1. Does evidence show that institutional placement of the child was necessary for her rehabilitation?

2. Does evidence show that removal and placement of the child served her best interests?

3. Are the trial court's findings of fact sufficient to support its dispositional order?


Innumerable delinquency dispositions have been determined since the legislature first established juvenile courts eighty years ago. See 1905 Minn. Laws ch. 285; 1909 Minn. Laws ch. 232. Remarkably, however, the topic has not been previously addressed in a published Minnesota appellate decision.

We approach the subject with recognition of the broad discretion of the trial court. As in the case of a custody decision in a dissolution case, we will affirm so long as the trial court determination is not arbitrary. See Hansen v. Hansen, 284 Minn. 1, 5, 169 N.W.2d 12, 14 (1969). Trial court dispositional findings of fact will be accepted unless clearly erroneous. Minn.R.Civ.P. 52.01.

Dispositional choices are enumerated in Minn.Stat. § 260.185, subd. 1 (1984). The juvenile court is directed to use the choice of disposition judged "necessary to the rehabilitation of the child." Id.

In 1976, the Minnesota Legislature added a standard, a demand that the order for a disposition state "why the best interests of the child are served by the disposition ordered." Id. See 1976 Minn. Laws ch. 150, § 1. Findings must also note alternative dispositions considered by the court and reasons "why such dispositions were not appropriate in the instant case." Section 260.185, subd. 1. The 1976 additions to section 260.185 were restated by the Minnesota Supreme Court in Minn.R.Juv.Ct.P. 30.05.

*398 1. The least drastic step necessary to restore law-abiding conduct.

The aim in delinquency dispositions is "rehabilitation," restoration of lawful conduct. Section 260.185, subd. 1 (1984). The juvenile court act is aimed at instilling a capacity for lawfulness, "developing individual responsibility for lawful behavior." Minn.Stat. § 260.011, subd. 2 (1984).

It is reversible error, both arbitrary and unjust, to impose a disposition without evidence that it is "necessary" for the declared statutory purpose of restoring law-abiding conduct. Section 260.185, subd. 1. The restraint compelled by a standard of necessity coincides with the legislative aim to confine the means employed by the juvenile court to those which are "fair and just." Section 260.011, subd. 2.

To measure what is necessary, a trial court must assess two factors, the severity of the child's delinquency, and the severity of the proposed remedy. When the severity of intervention is disproportionate to the severity of the problem, the intervention is not necessary and cannot lawfully occur. The court must take the least drastic necessary step.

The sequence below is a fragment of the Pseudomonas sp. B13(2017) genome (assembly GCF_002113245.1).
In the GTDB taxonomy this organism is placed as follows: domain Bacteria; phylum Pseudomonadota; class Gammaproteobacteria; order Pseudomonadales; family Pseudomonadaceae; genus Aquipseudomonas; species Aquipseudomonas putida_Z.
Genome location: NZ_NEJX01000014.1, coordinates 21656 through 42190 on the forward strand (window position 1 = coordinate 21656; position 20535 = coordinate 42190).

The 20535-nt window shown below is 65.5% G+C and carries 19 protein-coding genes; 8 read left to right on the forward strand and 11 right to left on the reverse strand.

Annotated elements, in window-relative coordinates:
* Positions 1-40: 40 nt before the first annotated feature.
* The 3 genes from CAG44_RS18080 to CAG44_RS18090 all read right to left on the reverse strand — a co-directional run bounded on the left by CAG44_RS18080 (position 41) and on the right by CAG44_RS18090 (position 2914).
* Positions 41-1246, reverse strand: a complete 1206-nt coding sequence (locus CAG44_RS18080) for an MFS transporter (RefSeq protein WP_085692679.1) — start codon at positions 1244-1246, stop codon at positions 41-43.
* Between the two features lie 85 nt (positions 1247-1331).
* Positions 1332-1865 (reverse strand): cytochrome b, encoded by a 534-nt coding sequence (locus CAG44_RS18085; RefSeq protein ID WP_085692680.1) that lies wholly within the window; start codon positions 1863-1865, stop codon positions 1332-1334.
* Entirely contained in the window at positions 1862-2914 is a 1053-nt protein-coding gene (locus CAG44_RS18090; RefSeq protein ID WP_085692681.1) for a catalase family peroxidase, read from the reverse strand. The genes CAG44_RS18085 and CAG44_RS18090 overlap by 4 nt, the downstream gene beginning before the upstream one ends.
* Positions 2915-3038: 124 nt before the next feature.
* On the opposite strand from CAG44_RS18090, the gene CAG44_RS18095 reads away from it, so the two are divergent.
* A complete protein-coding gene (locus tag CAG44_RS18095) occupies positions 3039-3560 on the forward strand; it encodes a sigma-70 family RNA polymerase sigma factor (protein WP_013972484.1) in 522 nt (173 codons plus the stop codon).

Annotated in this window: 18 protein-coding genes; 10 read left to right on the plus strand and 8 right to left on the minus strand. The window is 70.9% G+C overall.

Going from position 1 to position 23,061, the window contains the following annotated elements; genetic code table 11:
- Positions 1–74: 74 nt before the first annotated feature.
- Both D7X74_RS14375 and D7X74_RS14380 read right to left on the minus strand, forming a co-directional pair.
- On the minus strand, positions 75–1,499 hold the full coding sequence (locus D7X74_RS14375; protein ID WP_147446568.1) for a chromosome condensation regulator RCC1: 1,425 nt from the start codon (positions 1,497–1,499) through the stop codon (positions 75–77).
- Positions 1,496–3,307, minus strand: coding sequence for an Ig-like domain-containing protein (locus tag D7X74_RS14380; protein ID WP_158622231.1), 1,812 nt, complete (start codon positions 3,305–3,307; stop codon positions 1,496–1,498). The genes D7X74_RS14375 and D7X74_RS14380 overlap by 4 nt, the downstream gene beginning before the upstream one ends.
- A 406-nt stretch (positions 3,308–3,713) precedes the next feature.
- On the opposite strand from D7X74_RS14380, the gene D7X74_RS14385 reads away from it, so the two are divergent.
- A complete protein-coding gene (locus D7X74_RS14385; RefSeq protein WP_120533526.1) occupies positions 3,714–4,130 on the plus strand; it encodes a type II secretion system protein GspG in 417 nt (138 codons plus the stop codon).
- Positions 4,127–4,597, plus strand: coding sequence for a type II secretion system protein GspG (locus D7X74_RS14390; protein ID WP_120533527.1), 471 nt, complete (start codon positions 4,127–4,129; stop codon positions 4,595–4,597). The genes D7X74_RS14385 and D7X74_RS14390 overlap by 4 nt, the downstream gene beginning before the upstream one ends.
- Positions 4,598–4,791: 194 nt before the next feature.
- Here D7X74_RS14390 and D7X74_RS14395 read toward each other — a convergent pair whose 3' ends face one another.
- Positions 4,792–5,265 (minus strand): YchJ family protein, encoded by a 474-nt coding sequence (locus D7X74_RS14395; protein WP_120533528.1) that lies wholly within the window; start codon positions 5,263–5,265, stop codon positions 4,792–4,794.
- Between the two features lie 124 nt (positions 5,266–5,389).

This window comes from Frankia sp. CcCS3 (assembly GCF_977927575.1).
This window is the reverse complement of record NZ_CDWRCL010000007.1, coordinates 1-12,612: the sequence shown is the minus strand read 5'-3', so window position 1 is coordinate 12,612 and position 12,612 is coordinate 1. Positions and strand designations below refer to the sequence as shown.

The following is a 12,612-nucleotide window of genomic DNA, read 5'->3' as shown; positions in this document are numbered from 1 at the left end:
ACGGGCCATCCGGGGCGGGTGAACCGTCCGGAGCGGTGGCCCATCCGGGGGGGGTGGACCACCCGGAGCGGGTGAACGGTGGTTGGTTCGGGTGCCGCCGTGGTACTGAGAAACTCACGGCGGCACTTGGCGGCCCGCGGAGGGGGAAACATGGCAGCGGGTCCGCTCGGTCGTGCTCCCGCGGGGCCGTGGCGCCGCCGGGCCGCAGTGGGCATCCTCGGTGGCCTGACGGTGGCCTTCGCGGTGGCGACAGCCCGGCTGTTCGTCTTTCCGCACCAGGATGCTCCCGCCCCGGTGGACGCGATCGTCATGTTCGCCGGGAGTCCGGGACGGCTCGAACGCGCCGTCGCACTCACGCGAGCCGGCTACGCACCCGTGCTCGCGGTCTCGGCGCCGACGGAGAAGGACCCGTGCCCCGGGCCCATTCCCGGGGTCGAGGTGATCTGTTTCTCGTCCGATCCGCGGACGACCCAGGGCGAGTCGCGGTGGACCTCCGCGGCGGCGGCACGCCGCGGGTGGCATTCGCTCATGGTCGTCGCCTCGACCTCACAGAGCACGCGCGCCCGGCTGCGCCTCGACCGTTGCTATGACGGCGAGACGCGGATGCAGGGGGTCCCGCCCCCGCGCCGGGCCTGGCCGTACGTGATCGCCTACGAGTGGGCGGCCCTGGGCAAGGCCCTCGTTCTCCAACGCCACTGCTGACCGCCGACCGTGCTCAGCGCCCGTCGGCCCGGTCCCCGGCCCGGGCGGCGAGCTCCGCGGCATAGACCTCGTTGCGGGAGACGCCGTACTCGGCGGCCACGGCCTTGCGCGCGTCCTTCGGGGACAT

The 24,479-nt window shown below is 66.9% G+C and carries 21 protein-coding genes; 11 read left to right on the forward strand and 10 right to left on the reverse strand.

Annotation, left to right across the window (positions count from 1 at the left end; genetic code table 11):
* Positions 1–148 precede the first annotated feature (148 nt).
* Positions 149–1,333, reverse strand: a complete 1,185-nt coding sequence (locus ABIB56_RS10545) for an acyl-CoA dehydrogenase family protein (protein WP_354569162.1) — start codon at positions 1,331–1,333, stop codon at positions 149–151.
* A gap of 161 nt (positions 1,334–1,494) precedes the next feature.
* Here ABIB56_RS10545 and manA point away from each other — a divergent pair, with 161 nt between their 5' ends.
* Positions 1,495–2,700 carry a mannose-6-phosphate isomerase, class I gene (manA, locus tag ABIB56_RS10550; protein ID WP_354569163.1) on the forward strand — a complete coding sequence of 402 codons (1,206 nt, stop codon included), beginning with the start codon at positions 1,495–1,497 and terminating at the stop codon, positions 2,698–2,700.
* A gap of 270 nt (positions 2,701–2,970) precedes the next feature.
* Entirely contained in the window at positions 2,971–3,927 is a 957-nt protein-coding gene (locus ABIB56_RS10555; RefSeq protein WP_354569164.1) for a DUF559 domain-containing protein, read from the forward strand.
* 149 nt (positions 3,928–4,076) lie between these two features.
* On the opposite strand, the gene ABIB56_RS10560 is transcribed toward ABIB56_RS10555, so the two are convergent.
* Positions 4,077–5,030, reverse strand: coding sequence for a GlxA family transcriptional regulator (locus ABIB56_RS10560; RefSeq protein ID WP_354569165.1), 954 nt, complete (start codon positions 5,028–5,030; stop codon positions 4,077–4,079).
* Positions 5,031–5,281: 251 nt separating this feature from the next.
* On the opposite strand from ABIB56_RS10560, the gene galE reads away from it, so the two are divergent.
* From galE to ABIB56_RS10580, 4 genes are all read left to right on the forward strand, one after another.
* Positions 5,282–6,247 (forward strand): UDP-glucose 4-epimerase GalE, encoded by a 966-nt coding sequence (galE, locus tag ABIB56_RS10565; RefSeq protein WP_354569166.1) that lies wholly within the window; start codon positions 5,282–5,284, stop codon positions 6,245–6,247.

The Minesota "necessary" standard coincides with principles stated by other authorities. The supreme court of a neighbor state calls for approaching the determination of a delinquency disposition "in a spirit of optimism," with recognition and favor for less "drastic" steps that still permit a "reasonable hope" for equal success. State v. Myers, 74 N.D. 297, 302, 22 N.W.2d 199, 201 (1946). Recently promulgated standards state this spirit in the form of a preference for the least restrictive action consistent with the child's problem.[7]

We find no evidence at all showing rehabilitation needs of L.K.W. in April 1985 such as to call for a severe corrections disposition, confinement to a residential facility to instill obedience.

Prior violations of law enlarge the need for rehabilitation. The child here had none.

Need is measured in part by the seriousness of the offense. The child admitted a misdemeanor theft.

Rehabilitation may require restitution. The child completed restitution before the first disposition was determined in July 1984.

The need for rehabilitation is enlarged by repetition of unlawful conduct. There is no evidence of any public offense by the child since her only delinquent act.

Rehabilitation needs may be indicated by violations of conditions of probationary supervision. During ten months of supervision beginning July 1984, the juvenile followed 21 child behavior conditions. In its 1985 order, the trial court found that the child's "disruptive behavior" led to a placement in August 1984; the evidence shows a demand for removal by the child's mother and does not depict misconduct of the child; the finding is clearly erroneous.

The trial court cited one violation of rules of probation. The child did not stay with her mother on alternating weeks after February 14, 1985. The child was not accused of a contemptuous act; there was no proceeding aimed at a sanction for unlawful contempt, and there was no suggestion of an effort to gain future compliance with an order on the child's place of residence; in fact, it would be an egregious injustice to impose sanctions on a child due to her custody preference upon separation of her parents, or to use those sanctions as *399 a means to resolve the parents' custody dispute; furthermore, the evidence is insufficient to show a contemptuous act independent of the conduct of the child's parents.